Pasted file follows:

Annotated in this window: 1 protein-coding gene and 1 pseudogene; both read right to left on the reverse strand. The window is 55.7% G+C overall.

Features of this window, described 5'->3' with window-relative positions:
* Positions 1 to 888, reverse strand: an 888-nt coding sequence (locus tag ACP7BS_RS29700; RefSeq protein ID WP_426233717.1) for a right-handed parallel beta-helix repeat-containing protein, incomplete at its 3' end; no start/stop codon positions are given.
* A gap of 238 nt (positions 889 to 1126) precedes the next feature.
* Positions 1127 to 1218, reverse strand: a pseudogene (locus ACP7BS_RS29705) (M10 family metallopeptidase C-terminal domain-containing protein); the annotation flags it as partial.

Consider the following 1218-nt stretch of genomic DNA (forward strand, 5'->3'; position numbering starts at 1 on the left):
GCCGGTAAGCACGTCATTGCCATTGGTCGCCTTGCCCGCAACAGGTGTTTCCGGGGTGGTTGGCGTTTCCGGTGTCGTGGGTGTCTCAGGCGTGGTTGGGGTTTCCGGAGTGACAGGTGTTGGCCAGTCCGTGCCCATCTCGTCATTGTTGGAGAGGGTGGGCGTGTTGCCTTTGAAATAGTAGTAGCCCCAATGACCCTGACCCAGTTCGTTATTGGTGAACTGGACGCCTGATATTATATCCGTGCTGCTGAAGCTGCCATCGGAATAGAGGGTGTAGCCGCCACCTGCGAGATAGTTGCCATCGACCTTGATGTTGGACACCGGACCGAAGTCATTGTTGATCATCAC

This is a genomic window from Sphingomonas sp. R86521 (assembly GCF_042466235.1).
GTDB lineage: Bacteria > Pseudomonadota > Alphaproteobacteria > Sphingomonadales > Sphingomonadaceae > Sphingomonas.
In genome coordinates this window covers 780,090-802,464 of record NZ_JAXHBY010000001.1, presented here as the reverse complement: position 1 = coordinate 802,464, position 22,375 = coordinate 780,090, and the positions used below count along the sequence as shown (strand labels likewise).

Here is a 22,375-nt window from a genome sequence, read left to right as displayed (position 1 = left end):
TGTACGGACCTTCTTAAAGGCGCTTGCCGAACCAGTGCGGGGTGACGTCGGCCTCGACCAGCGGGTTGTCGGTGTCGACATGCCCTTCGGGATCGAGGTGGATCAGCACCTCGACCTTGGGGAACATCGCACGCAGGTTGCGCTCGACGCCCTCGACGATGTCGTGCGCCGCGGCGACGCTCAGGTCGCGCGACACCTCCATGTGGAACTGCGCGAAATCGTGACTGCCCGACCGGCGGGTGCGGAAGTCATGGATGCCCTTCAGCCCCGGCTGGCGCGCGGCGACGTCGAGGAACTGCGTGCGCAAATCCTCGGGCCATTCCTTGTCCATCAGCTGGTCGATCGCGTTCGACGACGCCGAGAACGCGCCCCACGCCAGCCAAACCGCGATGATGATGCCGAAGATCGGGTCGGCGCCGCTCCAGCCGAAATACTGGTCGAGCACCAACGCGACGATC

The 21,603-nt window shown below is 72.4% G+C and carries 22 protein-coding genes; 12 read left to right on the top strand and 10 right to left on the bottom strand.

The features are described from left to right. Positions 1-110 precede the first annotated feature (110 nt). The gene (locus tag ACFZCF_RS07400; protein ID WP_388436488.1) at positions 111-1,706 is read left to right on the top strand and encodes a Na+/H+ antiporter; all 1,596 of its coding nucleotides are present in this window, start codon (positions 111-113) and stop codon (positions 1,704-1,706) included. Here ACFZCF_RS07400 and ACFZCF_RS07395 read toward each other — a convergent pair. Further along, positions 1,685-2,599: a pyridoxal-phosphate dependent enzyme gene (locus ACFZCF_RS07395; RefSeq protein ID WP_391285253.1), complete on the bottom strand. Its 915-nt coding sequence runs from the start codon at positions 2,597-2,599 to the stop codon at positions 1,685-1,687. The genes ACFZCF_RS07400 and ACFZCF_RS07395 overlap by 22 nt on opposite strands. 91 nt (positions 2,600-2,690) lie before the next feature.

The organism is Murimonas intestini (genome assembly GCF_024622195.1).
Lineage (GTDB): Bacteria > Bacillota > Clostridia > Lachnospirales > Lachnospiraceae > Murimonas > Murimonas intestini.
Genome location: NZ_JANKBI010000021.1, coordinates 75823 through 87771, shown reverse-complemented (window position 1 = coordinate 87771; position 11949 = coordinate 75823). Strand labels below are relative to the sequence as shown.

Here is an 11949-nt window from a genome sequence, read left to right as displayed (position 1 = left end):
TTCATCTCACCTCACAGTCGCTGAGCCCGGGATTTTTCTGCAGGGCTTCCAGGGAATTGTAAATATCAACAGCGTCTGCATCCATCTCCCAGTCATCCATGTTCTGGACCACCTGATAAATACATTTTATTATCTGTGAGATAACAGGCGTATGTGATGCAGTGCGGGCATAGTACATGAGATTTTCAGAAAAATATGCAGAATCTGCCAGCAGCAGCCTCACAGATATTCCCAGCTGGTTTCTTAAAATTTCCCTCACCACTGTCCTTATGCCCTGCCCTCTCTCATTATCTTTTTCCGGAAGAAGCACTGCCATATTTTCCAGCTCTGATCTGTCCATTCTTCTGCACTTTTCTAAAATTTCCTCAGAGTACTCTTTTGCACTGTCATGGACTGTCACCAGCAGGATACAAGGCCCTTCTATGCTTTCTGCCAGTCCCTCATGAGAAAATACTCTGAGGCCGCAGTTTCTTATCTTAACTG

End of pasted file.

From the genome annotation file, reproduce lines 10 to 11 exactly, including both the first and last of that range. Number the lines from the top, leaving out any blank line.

In genome coordinates this window covers 780,090-802,464 of record NZ_JAXHBY010000001.1, presented here as the reverse complement: position 1 = coordinate 802,464, position 22,375 = coordinate 780,090, and the positions used below count along the sequence as shown (strand labels likewise).

Here is a 22,375-nt window from a genome sequence, read left to right as displayed (position 1 = left end):